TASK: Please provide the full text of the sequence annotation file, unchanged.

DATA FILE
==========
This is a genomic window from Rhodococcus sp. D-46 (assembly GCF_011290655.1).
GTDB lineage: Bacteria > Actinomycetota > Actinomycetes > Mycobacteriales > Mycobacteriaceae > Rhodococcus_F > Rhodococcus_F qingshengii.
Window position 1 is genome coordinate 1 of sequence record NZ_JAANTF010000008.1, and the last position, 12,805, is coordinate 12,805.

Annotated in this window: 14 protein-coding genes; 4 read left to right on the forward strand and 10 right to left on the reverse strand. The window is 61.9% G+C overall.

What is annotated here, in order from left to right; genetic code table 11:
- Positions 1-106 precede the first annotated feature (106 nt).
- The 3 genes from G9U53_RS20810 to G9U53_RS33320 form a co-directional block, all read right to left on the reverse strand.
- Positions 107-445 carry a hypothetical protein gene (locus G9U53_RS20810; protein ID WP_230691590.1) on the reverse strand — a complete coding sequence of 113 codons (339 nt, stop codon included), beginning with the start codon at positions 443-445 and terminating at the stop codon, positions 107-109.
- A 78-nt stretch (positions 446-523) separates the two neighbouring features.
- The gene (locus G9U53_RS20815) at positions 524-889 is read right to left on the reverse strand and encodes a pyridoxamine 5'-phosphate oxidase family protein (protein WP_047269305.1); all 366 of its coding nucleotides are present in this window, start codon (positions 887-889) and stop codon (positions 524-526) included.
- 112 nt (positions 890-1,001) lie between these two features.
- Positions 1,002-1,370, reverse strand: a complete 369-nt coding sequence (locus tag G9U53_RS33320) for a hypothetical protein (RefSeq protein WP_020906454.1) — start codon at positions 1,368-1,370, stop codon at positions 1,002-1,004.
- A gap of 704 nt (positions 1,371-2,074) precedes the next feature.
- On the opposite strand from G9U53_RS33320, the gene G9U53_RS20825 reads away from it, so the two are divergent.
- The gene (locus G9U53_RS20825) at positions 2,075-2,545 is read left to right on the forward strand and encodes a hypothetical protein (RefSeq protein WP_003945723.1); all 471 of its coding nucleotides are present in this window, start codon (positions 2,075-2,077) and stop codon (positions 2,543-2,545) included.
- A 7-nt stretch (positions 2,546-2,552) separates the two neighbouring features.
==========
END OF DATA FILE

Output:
This is a genomic window from Rhodococcus sp. D-46 (assembly GCF_011290655.1).
GTDB lineage: Bacteria > Actinomycetota > Actinomycetes > Mycobacteriales > Mycobacteriaceae > Rhodococcus_F > Rhodococcus_F qingshengii.
Window position 1 is genome coordinate 1 of sequence record NZ_JAANTF010000008.1, and the last position, 12,805, is coordinate 12,805.

Annotated in this window: 14 protein-coding genes; 4 read left to right on the forward strand and 10 right to left on the reverse strand. The window is 61.9% G+C overall.

What is annotated here, in order from left to right; genetic code table 11:
- Positions 1-106 precede the first annotated feature (106 nt).
- The 3 genes from G9U53_RS20810 to G9U53_RS33320 form a co-directional block, all read right to left on the reverse strand.
- Positions 107-445 carry a hypothetical protein gene (locus G9U53_RS20810; protein ID WP_230691590.1) on the reverse strand — a complete coding sequence of 113 codons (339 nt, stop codon included), beginning with the start codon at positions 443-445 and terminating at the stop codon, positions 107-109.
- A 78-nt stretch (positions 446-523) separates the two neighbouring features.
- The gene (locus G9U53_RS20815) at positions 524-889 is read right to left on the reverse strand and encodes a pyridoxamine 5'-phosphate oxidase family protein (protein WP_047269305.1); all 366 of its coding nucleotides are present in this window, start codon (positions 887-889) and stop codon (positions 524-526) included.
- 112 nt (positions 890-1,001) lie between these two features.
- Positions 1,002-1,370, reverse strand: a complete 369-nt coding sequence (locus tag G9U53_RS33320) for a hypothetical protein (RefSeq protein WP_020906454.1) — start codon at positions 1,368-1,370, stop codon at positions 1,002-1,004.
- A gap of 704 nt (positions 1,371-2,074) precedes the next feature.
- On the opposite strand from G9U53_RS33320, the gene G9U53_RS20825 reads away from it, so the two are divergent.
- The gene (locus G9U53_RS20825) at positions 2,075-2,545 is read left to right on the forward strand and encodes a hypothetical protein (RefSeq protein WP_003945723.1); all 471 of its coding nucleotides are present in this window, start codon (positions 2,075-2,077) and stop codon (positions 2,543-2,545) included.
- A 7-nt stretch (positions 2,546-2,552) separates the two neighbouring features.